The following statement was written by a small group of people present at the ‘Safer Spaces’ workshop on Friday morning and put prominently on the wall. It was done to communicate the results of the workshop to new people arriving later in the weekend.
WELCOME TO THE GATHERING!
We’re trying to make this space as safe and welcoming as possible.
We had lots of discussion on Friday about what we mean by “safer spaces” – you can read the notes we took [nearby on the walls] – but this discussion is ongoing…
The process of changing ourselves and our scenes involves reflecting, and recognising the ways in which our attitudes/actions sometimes affect others. The classism / racism / sexiam / ageism etc of the dominant culture is something we all need to dismantle and unlearn.
We need to be open to challenging ourselves, and each other, and changing our behaviour if it’s causing people to feel unsafe or making our spaces less inclusive than we’d like them to be.
A rough guide to what we mean by “safer space” creation – a few suggestions we thought we could try out here, and in the rest of our lives…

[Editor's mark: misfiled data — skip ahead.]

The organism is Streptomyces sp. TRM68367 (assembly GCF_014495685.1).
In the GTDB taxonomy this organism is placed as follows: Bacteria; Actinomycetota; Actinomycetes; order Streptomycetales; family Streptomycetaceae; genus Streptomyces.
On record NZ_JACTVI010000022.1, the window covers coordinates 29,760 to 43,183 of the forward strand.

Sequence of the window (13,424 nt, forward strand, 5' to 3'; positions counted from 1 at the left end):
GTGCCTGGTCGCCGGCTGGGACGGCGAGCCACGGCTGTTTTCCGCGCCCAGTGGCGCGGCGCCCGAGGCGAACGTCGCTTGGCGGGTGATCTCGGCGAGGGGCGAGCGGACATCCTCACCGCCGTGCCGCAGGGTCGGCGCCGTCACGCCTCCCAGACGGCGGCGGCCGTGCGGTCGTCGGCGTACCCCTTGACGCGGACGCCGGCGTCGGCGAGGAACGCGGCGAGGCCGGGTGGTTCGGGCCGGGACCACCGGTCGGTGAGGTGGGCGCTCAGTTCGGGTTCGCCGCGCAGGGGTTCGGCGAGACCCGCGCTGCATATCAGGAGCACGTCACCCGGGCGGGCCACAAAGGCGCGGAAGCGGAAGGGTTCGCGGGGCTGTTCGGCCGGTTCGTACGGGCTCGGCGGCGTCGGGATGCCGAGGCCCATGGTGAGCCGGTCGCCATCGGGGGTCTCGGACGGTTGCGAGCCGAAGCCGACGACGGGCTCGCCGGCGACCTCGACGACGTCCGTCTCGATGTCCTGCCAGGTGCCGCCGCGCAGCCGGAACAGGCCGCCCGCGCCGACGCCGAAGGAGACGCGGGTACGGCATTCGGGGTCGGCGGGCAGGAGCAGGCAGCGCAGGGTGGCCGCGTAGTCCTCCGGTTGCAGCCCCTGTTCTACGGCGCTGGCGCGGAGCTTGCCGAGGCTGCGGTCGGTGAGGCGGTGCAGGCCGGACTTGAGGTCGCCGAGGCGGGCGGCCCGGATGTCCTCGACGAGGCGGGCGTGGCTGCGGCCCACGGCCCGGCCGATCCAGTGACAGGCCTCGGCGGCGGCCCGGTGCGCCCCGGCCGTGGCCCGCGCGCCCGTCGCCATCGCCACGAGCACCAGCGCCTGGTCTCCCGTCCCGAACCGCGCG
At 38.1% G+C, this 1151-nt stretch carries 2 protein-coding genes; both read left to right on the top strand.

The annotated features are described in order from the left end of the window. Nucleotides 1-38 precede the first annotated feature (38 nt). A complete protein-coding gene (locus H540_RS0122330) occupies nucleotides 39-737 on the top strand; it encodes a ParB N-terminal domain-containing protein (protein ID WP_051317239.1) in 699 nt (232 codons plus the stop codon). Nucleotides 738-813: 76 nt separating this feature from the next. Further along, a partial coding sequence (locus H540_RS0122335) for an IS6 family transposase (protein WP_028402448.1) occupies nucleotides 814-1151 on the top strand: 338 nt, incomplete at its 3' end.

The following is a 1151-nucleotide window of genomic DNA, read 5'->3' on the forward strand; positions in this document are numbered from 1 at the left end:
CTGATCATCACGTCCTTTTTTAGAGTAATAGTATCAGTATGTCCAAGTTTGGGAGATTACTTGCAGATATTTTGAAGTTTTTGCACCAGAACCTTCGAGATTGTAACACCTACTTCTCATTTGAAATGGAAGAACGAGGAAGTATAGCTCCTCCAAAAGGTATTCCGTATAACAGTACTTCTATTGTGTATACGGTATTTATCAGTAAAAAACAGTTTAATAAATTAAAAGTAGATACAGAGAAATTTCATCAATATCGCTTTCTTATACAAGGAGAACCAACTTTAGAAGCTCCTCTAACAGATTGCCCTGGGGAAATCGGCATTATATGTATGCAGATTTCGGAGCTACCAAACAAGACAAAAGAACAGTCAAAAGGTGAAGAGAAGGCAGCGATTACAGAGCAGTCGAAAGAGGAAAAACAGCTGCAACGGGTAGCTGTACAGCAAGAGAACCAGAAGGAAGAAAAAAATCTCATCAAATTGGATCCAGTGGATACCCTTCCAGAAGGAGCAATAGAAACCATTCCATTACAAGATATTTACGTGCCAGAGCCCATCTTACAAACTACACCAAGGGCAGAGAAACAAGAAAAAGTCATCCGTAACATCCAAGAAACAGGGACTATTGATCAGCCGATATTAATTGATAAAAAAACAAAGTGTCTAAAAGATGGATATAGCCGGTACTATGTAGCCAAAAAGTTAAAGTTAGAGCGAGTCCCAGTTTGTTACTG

DON’T MAKE ASSUMPTIONS about your audience. About individuals’ backgrounds, experiences, situations, life-choices, gender, sexuality, politics, diet, health, abilities, needs, beliefs…
THINK BEFORE YOU SPEAK, don’t let you knee-jerk reactions rule.
LISTEN TO PEOPLE & LEARN, don’t dominate the space / conversation. Encourage everyone to voice their thoughts. Enjoy silence.
SPEAK UP & DON’T BE AFRAID TO MAKE MISTAKES – stifling your opinions in order to be polite / “nice” / safe isn’t always helpful. Especially if we’re trying to have honest, open dialogue.
BE AWARE OF YOUR PRIVILEGES AND POWER. Recognise that our society is inherently oppressive in many ways, and we are products of our society. Unless we recognise – and work on – the prejudices and privileges that we’ve inherited, we are part of the problem.
TAKE RESPONSIBILITY FOR YOU ACTIONS and how your behaviour / your speech affects other people.
CHALLENGE OPPRESSIVE BEHAVIOURS. We can all challenge fucked up behaviour when it occurs. It’s easier to do this when you know how other people around you think about the issue – so it’s worth talking about all this in advance and establishing clear, open guidelines and communicating them.
DEFENSIVENESS ISN’T CONSTRUCTIVE, neither is guilt. Try to really listen to what people are pointing out to you and take some time to reflect on that.
CLIQUEYNESS ISN’T HEALTHY. Make the effort to talk to more people, invite people to join your group or conversation, catch them up on what’s been discussed, explain slang & in-jokes if necessary.